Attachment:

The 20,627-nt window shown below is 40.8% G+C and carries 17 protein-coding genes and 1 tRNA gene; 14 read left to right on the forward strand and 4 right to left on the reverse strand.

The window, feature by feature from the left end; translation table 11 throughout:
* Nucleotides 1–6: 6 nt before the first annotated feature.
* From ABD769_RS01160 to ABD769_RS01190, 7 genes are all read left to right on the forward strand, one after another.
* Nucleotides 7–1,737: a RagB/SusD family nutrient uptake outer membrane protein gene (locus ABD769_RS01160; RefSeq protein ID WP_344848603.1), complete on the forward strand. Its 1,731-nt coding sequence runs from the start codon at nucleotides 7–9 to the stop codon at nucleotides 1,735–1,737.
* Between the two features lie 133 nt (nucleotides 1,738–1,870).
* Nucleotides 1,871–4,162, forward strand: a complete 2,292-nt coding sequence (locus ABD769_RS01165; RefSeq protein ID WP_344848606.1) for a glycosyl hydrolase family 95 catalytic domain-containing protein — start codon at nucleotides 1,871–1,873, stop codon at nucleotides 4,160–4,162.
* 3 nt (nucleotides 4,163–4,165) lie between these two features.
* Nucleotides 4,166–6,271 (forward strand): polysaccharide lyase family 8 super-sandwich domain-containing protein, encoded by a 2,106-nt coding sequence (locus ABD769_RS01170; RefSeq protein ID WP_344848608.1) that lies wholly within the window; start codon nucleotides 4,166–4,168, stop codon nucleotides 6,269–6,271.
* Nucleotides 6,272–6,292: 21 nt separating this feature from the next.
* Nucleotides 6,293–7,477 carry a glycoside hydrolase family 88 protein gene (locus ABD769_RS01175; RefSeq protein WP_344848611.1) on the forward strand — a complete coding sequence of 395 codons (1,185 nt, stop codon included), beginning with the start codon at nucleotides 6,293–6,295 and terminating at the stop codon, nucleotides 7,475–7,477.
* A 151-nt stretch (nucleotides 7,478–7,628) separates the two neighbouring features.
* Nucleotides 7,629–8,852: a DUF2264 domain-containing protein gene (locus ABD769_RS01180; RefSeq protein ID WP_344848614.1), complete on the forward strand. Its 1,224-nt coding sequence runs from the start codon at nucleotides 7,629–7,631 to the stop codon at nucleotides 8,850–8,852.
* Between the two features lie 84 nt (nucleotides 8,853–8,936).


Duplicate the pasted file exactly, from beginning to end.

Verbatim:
The 20,627-nt window shown below is 40.8% G+C and carries 17 protein-coding genes and 1 tRNA gene; 14 read left to right on the forward strand and 4 right to left on the reverse strand.

The window, feature by feature from the left end; translation table 11 throughout:
* Nucleotides 1–6: 6 nt before the first annotated feature.
* From ABD769_RS01160 to ABD769_RS01190, 7 genes are all read left to right on the forward strand, one after another.
* Nucleotides 7–1,737: a RagB/SusD family nutrient uptake outer membrane protein gene (locus ABD769_RS01160; RefSeq protein ID WP_344848603.1), complete on the forward strand. Its 1,731-nt coding sequence runs from the start codon at nucleotides 7–9 to the stop codon at nucleotides 1,735–1,737.
* Between the two features lie 133 nt (nucleotides 1,738–1,870).
* Nucleotides 1,871–4,162, forward strand: a complete 2,292-nt coding sequence (locus ABD769_RS01165; RefSeq protein ID WP_344848606.1) for a glycosyl hydrolase family 95 catalytic domain-containing protein — start codon at nucleotides 1,871–1,873, stop codon at nucleotides 4,160–4,162.
* 3 nt (nucleotides 4,163–4,165) lie between these two features.
* Nucleotides 4,166–6,271 (forward strand): polysaccharide lyase family 8 super-sandwich domain-containing protein, encoded by a 2,106-nt coding sequence (locus ABD769_RS01170; RefSeq protein ID WP_344848608.1) that lies wholly within the window; start codon nucleotides 4,166–4,168, stop codon nucleotides 6,269–6,271.
* Nucleotides 6,272–6,292: 21 nt separating this feature from the next.
* Nucleotides 6,293–7,477 carry a glycoside hydrolase family 88 protein gene (locus ABD769_RS01175; RefSeq protein WP_344848611.1) on the forward strand — a complete coding sequence of 395 codons (1,185 nt, stop codon included), beginning with the start codon at nucleotides 6,293–6,295 and terminating at the stop codon, nucleotides 7,475–7,477.
* A 151-nt stretch (nucleotides 7,478–7,628) separates the two neighbouring features.
* Nucleotides 7,629–8,852: a DUF2264 domain-containing protein gene (locus ABD769_RS01180; RefSeq protein ID WP_344848614.1), complete on the forward strand. Its 1,224-nt coding sequence runs from the start codon at nucleotides 7,629–7,631 to the stop codon at nucleotides 8,850–8,852.
* Between the two features lie 84 nt (nucleotides 8,853–8,936).